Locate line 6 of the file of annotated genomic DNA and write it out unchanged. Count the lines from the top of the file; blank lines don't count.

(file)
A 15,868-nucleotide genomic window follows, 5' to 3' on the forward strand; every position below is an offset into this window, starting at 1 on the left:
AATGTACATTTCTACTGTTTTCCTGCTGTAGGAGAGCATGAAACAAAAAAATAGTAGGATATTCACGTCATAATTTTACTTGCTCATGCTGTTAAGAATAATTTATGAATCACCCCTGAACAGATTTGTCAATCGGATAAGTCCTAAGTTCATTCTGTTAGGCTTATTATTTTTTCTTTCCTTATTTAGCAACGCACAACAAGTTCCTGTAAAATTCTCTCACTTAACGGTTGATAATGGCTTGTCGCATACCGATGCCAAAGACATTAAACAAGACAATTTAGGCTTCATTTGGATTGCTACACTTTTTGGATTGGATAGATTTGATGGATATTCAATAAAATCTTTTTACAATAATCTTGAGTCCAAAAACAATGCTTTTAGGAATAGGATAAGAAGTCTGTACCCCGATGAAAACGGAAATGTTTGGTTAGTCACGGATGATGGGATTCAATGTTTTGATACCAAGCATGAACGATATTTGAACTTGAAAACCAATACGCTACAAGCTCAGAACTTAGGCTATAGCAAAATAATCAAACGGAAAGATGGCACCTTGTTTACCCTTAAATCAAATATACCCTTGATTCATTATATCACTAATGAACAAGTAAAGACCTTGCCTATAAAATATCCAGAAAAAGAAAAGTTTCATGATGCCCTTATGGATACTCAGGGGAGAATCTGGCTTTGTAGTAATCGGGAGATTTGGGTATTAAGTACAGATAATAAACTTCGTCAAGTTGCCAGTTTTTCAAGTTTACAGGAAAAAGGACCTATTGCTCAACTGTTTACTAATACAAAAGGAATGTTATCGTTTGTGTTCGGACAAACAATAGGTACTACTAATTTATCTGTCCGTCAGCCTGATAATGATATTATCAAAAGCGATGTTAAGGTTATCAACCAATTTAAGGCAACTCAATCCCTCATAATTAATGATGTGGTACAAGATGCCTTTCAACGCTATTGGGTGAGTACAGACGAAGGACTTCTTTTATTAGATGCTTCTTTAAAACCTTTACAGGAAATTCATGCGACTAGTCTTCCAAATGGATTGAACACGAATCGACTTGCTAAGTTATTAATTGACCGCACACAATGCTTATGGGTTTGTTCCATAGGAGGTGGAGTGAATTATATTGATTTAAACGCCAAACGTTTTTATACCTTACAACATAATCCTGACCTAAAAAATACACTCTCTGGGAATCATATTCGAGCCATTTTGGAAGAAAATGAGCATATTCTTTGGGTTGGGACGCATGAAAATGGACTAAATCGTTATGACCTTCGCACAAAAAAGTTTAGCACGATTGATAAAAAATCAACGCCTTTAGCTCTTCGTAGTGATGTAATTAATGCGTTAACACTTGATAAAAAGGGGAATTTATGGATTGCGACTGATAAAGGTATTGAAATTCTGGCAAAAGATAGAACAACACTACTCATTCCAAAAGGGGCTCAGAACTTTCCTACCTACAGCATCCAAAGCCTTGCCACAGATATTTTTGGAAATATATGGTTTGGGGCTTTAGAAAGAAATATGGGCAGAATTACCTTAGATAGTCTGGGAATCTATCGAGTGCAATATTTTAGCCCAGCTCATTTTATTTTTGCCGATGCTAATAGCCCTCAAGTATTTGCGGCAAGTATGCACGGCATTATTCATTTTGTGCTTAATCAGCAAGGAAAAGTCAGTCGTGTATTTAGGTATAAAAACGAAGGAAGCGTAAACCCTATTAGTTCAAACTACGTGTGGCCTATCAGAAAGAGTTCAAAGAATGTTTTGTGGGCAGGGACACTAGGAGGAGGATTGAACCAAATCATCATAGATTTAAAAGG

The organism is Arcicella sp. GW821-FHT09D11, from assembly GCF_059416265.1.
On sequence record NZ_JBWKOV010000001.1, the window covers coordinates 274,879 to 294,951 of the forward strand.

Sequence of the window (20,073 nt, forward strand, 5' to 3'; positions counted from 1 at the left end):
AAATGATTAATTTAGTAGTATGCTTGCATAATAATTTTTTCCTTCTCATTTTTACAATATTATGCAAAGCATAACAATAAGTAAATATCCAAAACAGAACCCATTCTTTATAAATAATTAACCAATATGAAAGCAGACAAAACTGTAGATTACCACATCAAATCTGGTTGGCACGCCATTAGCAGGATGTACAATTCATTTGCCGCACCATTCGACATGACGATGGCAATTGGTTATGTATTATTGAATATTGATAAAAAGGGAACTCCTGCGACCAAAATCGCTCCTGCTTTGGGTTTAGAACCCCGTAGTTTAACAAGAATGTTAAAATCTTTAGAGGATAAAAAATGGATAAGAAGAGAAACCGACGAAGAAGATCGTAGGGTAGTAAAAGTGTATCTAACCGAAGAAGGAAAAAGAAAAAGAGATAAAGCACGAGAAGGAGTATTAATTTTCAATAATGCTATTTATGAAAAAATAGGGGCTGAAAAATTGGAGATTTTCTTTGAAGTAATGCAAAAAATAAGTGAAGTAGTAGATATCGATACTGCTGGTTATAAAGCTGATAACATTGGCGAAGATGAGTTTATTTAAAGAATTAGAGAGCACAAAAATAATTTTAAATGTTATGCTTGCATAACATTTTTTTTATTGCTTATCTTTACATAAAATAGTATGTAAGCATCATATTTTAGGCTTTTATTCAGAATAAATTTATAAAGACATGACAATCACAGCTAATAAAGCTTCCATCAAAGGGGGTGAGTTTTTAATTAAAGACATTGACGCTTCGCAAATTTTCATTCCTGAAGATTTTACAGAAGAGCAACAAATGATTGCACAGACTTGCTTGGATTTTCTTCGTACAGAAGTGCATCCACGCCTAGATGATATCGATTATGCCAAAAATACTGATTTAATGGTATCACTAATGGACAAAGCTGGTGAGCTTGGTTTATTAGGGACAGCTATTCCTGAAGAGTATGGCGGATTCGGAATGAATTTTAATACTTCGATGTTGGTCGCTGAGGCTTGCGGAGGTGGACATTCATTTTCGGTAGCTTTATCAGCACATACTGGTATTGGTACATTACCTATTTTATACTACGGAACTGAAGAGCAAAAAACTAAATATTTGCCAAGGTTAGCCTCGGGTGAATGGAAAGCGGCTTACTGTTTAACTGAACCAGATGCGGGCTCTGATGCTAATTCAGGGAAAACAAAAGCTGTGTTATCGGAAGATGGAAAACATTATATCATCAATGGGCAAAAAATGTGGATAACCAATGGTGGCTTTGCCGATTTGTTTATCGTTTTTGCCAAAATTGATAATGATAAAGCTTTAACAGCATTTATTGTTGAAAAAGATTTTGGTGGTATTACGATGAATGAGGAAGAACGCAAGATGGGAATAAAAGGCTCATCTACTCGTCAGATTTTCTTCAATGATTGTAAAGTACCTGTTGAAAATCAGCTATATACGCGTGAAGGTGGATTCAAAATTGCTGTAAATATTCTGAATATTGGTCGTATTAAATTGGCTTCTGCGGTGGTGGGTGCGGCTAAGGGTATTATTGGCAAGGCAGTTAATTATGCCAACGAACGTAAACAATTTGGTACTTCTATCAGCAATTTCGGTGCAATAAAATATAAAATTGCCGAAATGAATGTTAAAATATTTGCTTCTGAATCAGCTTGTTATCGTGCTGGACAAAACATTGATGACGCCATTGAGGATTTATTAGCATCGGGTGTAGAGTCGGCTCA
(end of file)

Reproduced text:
AAATGATTAATTTAGTAGTATGCTTGCATAATAATTTTTTCCTTCTCATTTTTACAATATTATGCAAAGCATAACAATAAGTAAATATCCAAAACAGAACCCATTCTTTATAAATAATTAACCAATATGAAAGCAGACAAAACTGTAGATTACCACATCAAATCTGGTTGGCACGCCATTAGCAGGATGTACAATTCATTTGCCGCACCATTCGACATGACGATGGCAATTGGTTATGTATTATTGAATATTGATAAAAAGGGAACTCCTGCGACCAAAATCGCTCCTGCTTTGGGTTTAGAACCCCGTAGTTTAACAAGAATGTTAAAATCTTTAGAGGATAAAAAATGGATAAGAAGAGAAACCGACGAAGAAGATCGTAGGGTAGTAAAAGTGTATCTAACCGAAGAAGGAAAAAGAAAAAGAGATAAAGCACGAGAAGGAGTATTAATTTTCAATAATGCTATTTATGAAAAAATAGGGGCTGAAAAATTGGAGATTTTCTTTGAAGTAATGCAAAAAATAAGTGAAGTAGTAGATATCGATACTGCTGGTTATAAAGCTGATAACATTGGCGAAGATGAGTTTATTTAAAGAATTAGAGAGCACAAAAATAATTTTAAATGTTATGCTTGCATAACATTTTTTTTATTGCTTATCTTTACATAAAATAGTATGTAAGCATCATATTTTAGGCTTTTATTCAGAATAAATTTATAAAGACATGACAATCACAGCTAATAAAGCTTCCATCAAAGGGGGTGAGTTTTTAATTAAAGACATTGACGCTTCGCAAATTTTCATTCCTGAAGATTTTACAGAAGAGCAACAAATGATTGCACAGACTTGCTTGGATTTTCTTCGTACAGAAGTGCATCCACGCCTAGATGATATCGATTATGCCAAAAATACTGATTTAATGGTATCACTAATGGACAAAGCTGGTGAGCTTGGTTTATTAGGGACAGCTATTCCTGAAGAGTATGGCGGATTCGGAATGAATTTTAATACTTCGATGTTGGTCGCTGAGGCTTGCGGAGGTGGACATTCATTTTCGGTAGCTTTATCAGCACATACTGGTATTGGTACATTACCTATTTTATACTACGGAACTGAAGAGCAAAAAACTAAATATTTGCCAAGGTTAGCCTCGGGTGAATGGAAAGCGGCTTACTGTTTAACTGAACCAGATGCGGGCTCTGATGCTAATTCAGGGAAAACAAAAGCTGTGTTATCGGAAGATGGAAAACATTATATCATCAATGGGCAAAAAATGTGGATAACCAATGGTGGCTTTGCCGATTTGTTTATCGTTTTTGCCAAAATTGATAATGATAAAGCTTTAACAGCATTTATTGTTGAAAAAGATTTTGGTGGTATTACGATGAATGAGGAAGAACGCAAGATGGGAATAAAAGGCTCATCTACTCGTCAGATTTTCTTCAATGATTGTAAAGTACCTGTTGAAAATCAGCTATATACGCGTGAAGGTGGATTCAAAATTGCTGTAAATATTCTGAATATTGGTCGTATTAAATTGGCTTCTGCGGTGGTGGGTGCGGCTAAGGGTATTATTGGCAAGGCAGTTAATTATGCCAACGAACGTAAACAATTTGGTACTTCTATCAGCAATTTCGGTGCAATAAAATATAAAATTGCCGAAATGAATGTTAAAATATTTGCTTCTGAATCAGCTTGTTATCGTGCTGGACAAAACATTGATGACGCCATTGAGGATTTATTAGCATCGGGTGTAGAGTCGGCTCA